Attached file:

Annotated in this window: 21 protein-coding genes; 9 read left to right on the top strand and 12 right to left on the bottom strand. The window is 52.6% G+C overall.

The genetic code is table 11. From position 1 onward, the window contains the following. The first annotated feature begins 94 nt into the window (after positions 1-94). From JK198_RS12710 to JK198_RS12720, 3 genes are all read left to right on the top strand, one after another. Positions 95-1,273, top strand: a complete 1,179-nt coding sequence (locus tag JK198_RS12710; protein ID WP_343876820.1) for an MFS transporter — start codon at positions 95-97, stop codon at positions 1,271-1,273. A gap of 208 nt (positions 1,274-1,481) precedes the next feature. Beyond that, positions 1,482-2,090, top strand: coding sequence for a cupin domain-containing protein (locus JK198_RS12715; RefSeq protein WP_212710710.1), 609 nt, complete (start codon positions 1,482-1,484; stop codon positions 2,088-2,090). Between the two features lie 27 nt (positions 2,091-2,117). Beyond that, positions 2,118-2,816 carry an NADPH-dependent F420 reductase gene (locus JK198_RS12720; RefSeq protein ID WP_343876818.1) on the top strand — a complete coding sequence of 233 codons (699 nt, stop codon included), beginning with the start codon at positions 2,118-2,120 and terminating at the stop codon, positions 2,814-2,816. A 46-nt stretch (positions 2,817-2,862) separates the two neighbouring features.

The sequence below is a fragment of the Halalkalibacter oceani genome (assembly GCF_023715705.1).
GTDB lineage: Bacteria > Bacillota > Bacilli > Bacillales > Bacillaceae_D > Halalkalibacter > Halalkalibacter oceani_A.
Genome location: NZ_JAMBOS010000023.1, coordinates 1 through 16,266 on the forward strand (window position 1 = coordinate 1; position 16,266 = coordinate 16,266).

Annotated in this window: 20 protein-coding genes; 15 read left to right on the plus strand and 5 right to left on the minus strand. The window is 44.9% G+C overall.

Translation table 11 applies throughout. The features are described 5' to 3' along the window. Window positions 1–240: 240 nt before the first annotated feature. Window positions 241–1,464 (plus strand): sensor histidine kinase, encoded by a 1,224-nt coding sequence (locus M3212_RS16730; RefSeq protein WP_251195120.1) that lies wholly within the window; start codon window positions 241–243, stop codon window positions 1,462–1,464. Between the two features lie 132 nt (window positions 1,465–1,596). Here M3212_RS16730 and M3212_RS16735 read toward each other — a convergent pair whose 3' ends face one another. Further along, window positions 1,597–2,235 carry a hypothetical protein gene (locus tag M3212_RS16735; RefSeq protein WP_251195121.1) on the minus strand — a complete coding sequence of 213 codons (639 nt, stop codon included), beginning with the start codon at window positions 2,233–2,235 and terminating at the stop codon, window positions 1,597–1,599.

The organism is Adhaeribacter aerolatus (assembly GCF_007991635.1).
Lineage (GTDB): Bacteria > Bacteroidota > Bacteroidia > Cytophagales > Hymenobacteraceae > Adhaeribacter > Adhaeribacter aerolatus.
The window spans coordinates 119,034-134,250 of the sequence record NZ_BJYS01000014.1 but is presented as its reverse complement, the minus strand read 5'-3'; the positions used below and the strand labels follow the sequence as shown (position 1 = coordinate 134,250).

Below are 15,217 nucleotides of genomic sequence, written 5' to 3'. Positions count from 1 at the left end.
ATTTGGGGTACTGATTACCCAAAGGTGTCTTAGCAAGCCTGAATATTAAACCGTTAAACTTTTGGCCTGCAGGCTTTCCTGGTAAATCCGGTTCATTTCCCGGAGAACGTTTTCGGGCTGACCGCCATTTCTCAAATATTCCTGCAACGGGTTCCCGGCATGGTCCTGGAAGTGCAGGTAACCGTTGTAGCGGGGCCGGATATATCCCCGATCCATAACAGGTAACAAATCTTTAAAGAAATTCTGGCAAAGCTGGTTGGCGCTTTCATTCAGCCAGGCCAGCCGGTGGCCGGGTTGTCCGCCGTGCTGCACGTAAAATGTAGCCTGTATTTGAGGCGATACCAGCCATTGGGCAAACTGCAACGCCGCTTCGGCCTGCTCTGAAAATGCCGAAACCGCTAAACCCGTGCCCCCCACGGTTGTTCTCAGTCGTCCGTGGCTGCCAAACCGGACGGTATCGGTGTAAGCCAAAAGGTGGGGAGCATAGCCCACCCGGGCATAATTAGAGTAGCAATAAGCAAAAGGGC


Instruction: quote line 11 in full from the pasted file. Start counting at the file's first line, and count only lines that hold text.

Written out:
Below are 15,217 nucleotides of genomic sequence, written 5' to 3'. Positions count from 1 at the left end.